Vehicles that move slowly down the street, pausing regularly to take photographs with remote-controlled cameras, tend to make the police a bit nervous. But one trailer loaded with imaging equipment that made its way through the streets of central Philadelphia wasn't spying - although at first, Secret Service agents had their doubts.

Both the vehicle and a plane that flew over the same area were taking authorized pictures of each building and its surroundings, at the behest of the downtown improvement district. Now the terabytes of imaging data are being used to build a three-dimensional model of central Philadelphia, down to the last cornice, mailbox and shrub.

The city model can then be integrated with other information, like listings of shops and rental space, so that one day people who'd rather be in Philadelphia will be able to be there virtually, from their computers. Apartment seekers, for example, will be able to click their way through the neighborhood, taking a virtual walk and checking out the view from the windows of apartments that strike their fancy.

$150,000 per square kilometer for the process of virtualizing a city. Involves a laser scanner, digital phographs from all angles, including above, and GPS positioning. And a lot of processing. The inventor of that particular approach has some stupid reasons for why it is a great thing, like that virtual art galleries would be a great place to meet people. Duh, maybe, but they don't have to be painstakingly digitized from real art galleries. No, it is the increased dimensions and new possibilities that is what is cool. I could get to know a city much faster by flying through it in a 3D simulation than if I had to take the bus and see it all out the window. I could shop for neighborhoods to live in much faster. I could check out a place I'm going, or the route to get there, before I leave. I can be in several places at once, and experience them more completely, ironically, than I could just by being there. So where can we see this thing? There's a demo here.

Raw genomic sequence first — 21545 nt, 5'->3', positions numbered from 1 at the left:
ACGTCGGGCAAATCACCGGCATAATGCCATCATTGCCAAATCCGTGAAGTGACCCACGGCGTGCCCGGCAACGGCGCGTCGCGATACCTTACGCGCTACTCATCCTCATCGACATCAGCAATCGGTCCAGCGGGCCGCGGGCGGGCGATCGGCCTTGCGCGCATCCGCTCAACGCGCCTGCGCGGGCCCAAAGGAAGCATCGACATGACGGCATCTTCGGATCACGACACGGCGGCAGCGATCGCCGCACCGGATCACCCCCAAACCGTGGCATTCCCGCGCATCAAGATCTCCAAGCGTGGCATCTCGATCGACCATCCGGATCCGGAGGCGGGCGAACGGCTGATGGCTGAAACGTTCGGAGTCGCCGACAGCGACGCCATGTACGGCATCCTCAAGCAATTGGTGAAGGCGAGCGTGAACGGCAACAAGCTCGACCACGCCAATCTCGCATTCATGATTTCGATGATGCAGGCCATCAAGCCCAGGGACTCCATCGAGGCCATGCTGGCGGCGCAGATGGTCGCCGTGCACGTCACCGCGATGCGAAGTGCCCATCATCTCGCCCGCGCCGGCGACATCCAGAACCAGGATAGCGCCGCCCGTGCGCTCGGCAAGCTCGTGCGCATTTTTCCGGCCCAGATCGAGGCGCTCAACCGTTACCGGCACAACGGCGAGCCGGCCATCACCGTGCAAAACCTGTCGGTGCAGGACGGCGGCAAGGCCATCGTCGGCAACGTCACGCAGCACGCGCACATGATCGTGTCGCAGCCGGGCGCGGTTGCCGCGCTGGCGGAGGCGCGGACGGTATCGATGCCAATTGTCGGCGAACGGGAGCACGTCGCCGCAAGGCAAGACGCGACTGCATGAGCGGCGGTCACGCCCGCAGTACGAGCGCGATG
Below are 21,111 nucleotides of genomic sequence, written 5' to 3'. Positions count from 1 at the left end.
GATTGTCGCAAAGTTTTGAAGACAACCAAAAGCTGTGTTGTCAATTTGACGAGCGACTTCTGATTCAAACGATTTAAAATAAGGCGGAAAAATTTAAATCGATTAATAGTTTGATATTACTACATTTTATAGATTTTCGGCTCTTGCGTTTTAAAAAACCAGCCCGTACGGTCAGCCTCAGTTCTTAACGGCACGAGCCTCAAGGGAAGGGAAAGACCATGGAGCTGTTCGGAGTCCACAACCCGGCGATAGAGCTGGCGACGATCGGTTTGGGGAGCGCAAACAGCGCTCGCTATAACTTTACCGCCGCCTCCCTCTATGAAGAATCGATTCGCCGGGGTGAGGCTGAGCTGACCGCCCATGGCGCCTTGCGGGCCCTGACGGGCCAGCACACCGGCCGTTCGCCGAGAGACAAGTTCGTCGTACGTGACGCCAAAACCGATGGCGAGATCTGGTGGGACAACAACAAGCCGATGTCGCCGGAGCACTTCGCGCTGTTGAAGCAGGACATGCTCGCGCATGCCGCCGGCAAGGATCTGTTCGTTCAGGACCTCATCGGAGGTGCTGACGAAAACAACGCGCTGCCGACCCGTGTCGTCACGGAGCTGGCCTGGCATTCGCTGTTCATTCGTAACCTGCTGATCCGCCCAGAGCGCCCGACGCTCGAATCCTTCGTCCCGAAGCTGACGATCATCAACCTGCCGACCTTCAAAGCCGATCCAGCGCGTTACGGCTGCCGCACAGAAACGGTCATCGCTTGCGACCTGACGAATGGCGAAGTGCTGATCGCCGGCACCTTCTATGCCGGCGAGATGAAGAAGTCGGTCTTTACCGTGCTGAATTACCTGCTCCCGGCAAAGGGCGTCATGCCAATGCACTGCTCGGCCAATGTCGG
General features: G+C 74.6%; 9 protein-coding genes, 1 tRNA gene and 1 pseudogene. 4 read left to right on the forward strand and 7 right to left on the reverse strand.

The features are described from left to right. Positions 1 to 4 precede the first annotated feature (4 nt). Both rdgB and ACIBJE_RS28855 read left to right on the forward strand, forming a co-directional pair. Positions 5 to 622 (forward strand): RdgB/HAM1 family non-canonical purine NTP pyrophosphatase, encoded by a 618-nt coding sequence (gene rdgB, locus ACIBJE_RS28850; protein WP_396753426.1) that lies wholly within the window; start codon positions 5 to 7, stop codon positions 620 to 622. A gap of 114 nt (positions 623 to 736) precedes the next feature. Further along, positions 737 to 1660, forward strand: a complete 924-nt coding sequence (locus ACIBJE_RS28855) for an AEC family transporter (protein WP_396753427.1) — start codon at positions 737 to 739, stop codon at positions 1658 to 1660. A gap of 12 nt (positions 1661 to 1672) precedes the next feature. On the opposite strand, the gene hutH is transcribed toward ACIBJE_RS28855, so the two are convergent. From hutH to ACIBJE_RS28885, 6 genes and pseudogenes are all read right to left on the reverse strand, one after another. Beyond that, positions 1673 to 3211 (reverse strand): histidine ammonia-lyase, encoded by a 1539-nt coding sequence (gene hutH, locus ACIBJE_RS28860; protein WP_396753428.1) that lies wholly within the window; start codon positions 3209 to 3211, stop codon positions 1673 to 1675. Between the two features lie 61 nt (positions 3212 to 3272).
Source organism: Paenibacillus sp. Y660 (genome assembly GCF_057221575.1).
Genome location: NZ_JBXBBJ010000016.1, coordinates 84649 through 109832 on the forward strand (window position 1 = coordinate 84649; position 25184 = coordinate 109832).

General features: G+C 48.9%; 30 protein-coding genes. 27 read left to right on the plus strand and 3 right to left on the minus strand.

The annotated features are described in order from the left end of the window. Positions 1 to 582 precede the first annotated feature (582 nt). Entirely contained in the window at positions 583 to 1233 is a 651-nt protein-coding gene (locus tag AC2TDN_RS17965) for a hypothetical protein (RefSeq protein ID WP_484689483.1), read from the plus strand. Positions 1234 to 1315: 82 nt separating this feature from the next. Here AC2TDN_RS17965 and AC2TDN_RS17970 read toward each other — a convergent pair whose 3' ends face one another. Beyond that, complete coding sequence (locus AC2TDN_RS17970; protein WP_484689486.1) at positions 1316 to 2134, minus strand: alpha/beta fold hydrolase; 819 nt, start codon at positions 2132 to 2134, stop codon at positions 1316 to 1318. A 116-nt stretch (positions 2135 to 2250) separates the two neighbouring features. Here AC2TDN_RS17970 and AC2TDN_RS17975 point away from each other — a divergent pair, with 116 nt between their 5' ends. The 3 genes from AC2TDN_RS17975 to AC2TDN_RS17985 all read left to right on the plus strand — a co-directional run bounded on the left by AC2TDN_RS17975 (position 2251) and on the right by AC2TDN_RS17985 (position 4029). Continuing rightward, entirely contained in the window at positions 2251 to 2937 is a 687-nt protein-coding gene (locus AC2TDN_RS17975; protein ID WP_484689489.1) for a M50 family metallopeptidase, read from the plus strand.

[ | 2005-02-19 23:18 | 2 comments | PermaLink ]  More >

Sunday, February 6, 2005day link 

 The Economics of Sharing
picture The Economist has a little article on The economics of sharing. It has some good stuff. It is also somewhat amusing to hear about economists pulling their hair out trying to understand why people share, when they're supposed to just be self-serving consumers and capitalists.
Economists have not always found it easy to explain why self-interested people would freely share scarce, privately owned resources. Their understanding, though, is much clearer than it was 20 or 30 years ago: co-operation, especially when repeated, can breed reciprocity and trust, to the benefit of all. In the context of open source, much has been written about why people would share technical talent, giving away something that they also sell by holding a job in the information-technology industry. The reason often seems to be that writing open-source software increases the authors' prestige among their peers or gains them experience that might help them in the job market, not to mention that they also find it fun.